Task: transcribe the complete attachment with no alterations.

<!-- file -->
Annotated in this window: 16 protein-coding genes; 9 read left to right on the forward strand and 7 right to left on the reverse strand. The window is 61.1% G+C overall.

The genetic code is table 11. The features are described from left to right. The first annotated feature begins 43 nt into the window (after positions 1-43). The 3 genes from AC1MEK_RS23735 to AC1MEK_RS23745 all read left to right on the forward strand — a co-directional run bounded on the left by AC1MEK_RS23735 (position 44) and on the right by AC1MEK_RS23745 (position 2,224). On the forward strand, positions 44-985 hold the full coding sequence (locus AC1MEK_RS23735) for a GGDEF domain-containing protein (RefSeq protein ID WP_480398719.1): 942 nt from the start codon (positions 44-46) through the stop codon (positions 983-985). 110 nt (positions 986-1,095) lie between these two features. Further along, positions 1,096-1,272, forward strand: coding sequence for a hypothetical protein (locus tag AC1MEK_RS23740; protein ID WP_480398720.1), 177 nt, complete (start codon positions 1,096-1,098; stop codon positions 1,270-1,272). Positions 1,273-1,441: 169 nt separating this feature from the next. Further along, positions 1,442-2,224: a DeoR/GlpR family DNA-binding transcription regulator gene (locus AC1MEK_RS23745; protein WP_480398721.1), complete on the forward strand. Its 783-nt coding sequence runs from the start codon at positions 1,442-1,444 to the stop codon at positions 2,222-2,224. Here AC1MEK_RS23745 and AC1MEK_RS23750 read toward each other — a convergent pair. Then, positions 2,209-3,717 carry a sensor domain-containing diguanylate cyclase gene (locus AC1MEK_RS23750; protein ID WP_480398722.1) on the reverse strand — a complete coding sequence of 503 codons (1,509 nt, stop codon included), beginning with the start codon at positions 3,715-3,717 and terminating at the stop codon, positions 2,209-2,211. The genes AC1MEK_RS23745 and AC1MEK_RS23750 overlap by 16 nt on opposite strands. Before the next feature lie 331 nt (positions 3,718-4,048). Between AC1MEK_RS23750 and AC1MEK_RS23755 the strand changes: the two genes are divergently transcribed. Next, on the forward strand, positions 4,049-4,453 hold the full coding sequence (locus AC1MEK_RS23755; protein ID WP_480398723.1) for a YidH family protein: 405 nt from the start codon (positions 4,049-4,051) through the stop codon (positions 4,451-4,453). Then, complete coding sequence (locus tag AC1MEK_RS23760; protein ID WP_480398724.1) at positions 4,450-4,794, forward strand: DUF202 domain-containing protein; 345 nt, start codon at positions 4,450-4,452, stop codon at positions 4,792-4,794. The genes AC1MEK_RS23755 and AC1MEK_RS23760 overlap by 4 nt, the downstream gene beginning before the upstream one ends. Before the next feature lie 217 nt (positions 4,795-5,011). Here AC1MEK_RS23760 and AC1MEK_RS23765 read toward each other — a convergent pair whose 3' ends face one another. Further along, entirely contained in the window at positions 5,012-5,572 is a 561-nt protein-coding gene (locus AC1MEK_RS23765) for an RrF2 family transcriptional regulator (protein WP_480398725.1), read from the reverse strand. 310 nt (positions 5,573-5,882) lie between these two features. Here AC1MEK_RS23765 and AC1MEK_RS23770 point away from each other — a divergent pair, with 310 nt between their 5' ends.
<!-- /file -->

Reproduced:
Annotated in this window: 16 protein-coding genes; 9 read left to right on the forward strand and 7 right to left on the reverse strand. The window is 61.1% G+C overall.

The genetic code is table 11. The features are described from left to right. The first annotated feature begins 43 nt into the window (after positions 1-43). The 3 genes from AC1MEK_RS23735 to AC1MEK_RS23745 all read left to right on the forward strand — a co-directional run bounded on the left by AC1MEK_RS23735 (position 44) and on the right by AC1MEK_RS23745 (position 2,224). On the forward strand, positions 44-985 hold the full coding sequence (locus AC1MEK_RS23735) for a GGDEF domain-containing protein (RefSeq protein ID WP_480398719.1): 942 nt from the start codon (positions 44-46) through the stop codon (positions 983-985). 110 nt (positions 986-1,095) lie between these two features. Further along, positions 1,096-1,272, forward strand: coding sequence for a hypothetical protein (locus tag AC1MEK_RS23740; protein ID WP_480398720.1), 177 nt, complete (start codon positions 1,096-1,098; stop codon positions 1,270-1,272). Positions 1,273-1,441: 169 nt separating this feature from the next. Further along, positions 1,442-2,224: a DeoR/GlpR family DNA-binding transcription regulator gene (locus AC1MEK_RS23745; protein WP_480398721.1), complete on the forward strand. Its 783-nt coding sequence runs from the start codon at positions 1,442-1,444 to the stop codon at positions 2,222-2,224. Here AC1MEK_RS23745 and AC1MEK_RS23750 read toward each other — a convergent pair. Then, positions 2,209-3,717 carry a sensor domain-containing diguanylate cyclase gene (locus AC1MEK_RS23750; protein ID WP_480398722.1) on the reverse strand — a complete coding sequence of 503 codons (1,509 nt, stop codon included), beginning with the start codon at positions 3,715-3,717 and terminating at the stop codon, positions 2,209-2,211. The genes AC1MEK_RS23745 and AC1MEK_RS23750 overlap by 16 nt on opposite strands. Before the next feature lie 331 nt (positions 3,718-4,048). Between AC1MEK_RS23750 and AC1MEK_RS23755 the strand changes: the two genes are divergently transcribed. Next, on the forward strand, positions 4,049-4,453 hold the full coding sequence (locus AC1MEK_RS23755; protein ID WP_480398723.1) for a YidH family protein: 405 nt from the start codon (positions 4,049-4,051) through the stop codon (positions 4,451-4,453). Then, complete coding sequence (locus tag AC1MEK_RS23760; protein ID WP_480398724.1) at positions 4,450-4,794, forward strand: DUF202 domain-containing protein; 345 nt, start codon at positions 4,450-4,452, stop codon at positions 4,792-4,794. The genes AC1MEK_RS23755 and AC1MEK_RS23760 overlap by 4 nt, the downstream gene beginning before the upstream one ends. Before the next feature lie 217 nt (positions 4,795-5,011). Here AC1MEK_RS23760 and AC1MEK_RS23765 read toward each other — a convergent pair whose 3' ends face one another. Further along, entirely contained in the window at positions 5,012-5,572 is a 561-nt protein-coding gene (locus AC1MEK_RS23765) for an RrF2 family transcriptional regulator (protein WP_480398725.1), read from the reverse strand. 310 nt (positions 5,573-5,882) lie between these two features. Here AC1MEK_RS23765 and AC1MEK_RS23770 point away from each other — a divergent pair, with 310 nt between their 5' ends.